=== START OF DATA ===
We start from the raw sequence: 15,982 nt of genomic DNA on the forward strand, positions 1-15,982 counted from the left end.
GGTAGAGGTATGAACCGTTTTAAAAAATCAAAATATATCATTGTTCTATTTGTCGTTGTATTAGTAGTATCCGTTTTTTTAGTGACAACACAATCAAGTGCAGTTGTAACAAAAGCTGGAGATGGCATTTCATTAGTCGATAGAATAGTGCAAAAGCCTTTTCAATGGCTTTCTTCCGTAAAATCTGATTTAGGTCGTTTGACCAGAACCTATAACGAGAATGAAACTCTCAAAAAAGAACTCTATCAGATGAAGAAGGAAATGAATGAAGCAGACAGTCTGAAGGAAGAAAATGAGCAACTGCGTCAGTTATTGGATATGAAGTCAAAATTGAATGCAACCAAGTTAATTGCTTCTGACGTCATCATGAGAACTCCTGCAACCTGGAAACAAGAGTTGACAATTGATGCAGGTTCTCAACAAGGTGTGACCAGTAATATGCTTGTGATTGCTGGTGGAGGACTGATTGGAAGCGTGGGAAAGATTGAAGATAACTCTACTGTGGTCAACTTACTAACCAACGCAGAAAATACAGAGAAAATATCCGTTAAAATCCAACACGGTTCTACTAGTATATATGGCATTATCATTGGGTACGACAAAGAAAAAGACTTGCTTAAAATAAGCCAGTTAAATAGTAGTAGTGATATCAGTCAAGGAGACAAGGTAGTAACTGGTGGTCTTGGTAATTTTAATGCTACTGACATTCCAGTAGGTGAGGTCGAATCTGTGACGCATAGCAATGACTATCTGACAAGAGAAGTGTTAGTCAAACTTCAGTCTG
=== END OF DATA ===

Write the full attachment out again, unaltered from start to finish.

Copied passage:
We start from the raw sequence: 15,982 nt of genomic DNA on the forward strand, positions 1-15,982 counted from the left end.
GGTAGAGGTATGAACCGTTTTAAAAAATCAAAATATATCATTGTTCTATTTGTCGTTGTATTAGTAGTATCCGTTTTTTTAGTGACAACACAATCAAGTGCAGTTGTAACAAAAGCTGGAGATGGCATTTCATTAGTCGATAGAATAGTGCAAAAGCCTTTTCAATGGCTTTCTTCCGTAAAATCTGATTTAGGTCGTTTGACCAGAACCTATAACGAGAATGAAACTCTCAAAAAAGAACTCTATCAGATGAAGAAGGAAATGAATGAAGCAGACAGTCTGAAGGAAGAAAATGAGCAACTGCGTCAGTTATTGGATATGAAGTCAAAATTGAATGCAACCAAGTTAATTGCTTCTGACGTCATCATGAGAACTCCTGCAACCTGGAAACAAGAGTTGACAATTGATGCAGGTTCTCAACAAGGTGTGACCAGTAATATGCTTGTGATTGCTGGTGGAGGACTGATTGGAAGCGTGGGAAAGATTGAAGATAACTCTACTGTGGTCAACTTACTAACCAACGCAGAAAATACAGAGAAAATATCCGTTAAAATCCAACACGGTTCTACTAGTATATATGGCATTATCATTGGGTACGACAAAGAAAAAGACTTGCTTAAAATAAGCCAGTTAAATAGTAGTAGTGATATCAGTCAAGGAGACAAGGTAGTAACTGGTGGTCTTGGTAATTTTAATGCTACTGACATTCCAGTAGGTGAGGTCGAATCTGTGACGCATAGCAATGACTATCTGACAAGAGAAGTGTTAGTCAAACTTCAGTCTG